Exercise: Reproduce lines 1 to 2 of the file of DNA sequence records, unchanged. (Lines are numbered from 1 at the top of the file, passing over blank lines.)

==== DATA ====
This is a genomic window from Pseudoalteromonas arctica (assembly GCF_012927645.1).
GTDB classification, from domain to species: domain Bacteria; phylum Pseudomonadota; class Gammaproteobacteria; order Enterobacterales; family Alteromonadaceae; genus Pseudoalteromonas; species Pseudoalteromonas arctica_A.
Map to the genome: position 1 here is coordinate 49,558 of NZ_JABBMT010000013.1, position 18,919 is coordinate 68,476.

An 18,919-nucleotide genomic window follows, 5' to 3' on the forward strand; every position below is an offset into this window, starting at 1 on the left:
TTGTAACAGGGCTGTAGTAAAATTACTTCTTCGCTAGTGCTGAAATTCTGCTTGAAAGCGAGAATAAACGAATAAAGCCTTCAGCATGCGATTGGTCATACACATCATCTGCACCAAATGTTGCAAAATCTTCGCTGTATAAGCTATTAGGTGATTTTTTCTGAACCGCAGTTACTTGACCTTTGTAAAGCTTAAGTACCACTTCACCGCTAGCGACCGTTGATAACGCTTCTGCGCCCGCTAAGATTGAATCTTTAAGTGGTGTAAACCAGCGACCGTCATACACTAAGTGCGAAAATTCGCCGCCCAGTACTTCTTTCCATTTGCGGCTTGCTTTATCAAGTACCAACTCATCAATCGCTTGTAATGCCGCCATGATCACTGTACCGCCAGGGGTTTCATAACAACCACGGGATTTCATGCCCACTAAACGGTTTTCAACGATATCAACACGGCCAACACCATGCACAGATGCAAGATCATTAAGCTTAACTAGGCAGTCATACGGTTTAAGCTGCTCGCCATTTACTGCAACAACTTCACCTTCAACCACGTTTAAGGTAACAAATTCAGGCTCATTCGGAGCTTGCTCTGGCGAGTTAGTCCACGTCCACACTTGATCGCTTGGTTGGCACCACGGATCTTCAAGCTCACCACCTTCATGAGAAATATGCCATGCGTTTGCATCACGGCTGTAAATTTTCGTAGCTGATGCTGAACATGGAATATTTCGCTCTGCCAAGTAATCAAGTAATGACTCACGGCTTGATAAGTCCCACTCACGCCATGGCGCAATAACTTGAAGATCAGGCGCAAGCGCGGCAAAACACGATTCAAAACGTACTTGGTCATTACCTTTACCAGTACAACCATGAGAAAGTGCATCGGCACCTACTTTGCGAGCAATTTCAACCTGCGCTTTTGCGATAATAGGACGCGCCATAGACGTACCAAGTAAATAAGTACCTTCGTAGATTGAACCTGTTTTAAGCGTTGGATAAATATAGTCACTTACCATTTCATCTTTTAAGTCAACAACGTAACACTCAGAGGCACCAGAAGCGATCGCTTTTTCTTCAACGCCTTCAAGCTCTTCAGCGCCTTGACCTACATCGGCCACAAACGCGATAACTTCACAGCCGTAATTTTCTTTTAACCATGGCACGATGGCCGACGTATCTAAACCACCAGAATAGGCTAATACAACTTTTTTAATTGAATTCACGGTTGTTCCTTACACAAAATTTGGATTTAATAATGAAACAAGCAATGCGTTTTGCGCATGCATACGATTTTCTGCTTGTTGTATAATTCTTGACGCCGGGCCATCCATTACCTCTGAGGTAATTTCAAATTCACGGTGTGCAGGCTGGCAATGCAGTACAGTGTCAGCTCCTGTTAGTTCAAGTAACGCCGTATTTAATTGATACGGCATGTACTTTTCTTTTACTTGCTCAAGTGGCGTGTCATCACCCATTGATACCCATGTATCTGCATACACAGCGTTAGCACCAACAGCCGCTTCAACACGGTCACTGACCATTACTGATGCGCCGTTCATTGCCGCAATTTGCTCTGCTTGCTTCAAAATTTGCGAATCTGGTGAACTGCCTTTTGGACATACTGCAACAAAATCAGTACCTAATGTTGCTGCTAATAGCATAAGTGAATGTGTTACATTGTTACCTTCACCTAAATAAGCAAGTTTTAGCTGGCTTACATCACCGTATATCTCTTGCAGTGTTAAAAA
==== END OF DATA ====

This is a genomic window from Pseudoalteromonas arctica (assembly GCF_012927645.1).
GTDB classification, from domain to species: domain Bacteria; phylum Pseudomonadota; class Gammaproteobacteria; order Enterobacterales; family Alteromonadaceae; genus Pseudoalteromonas; species Pseudoalteromonas arctica_A.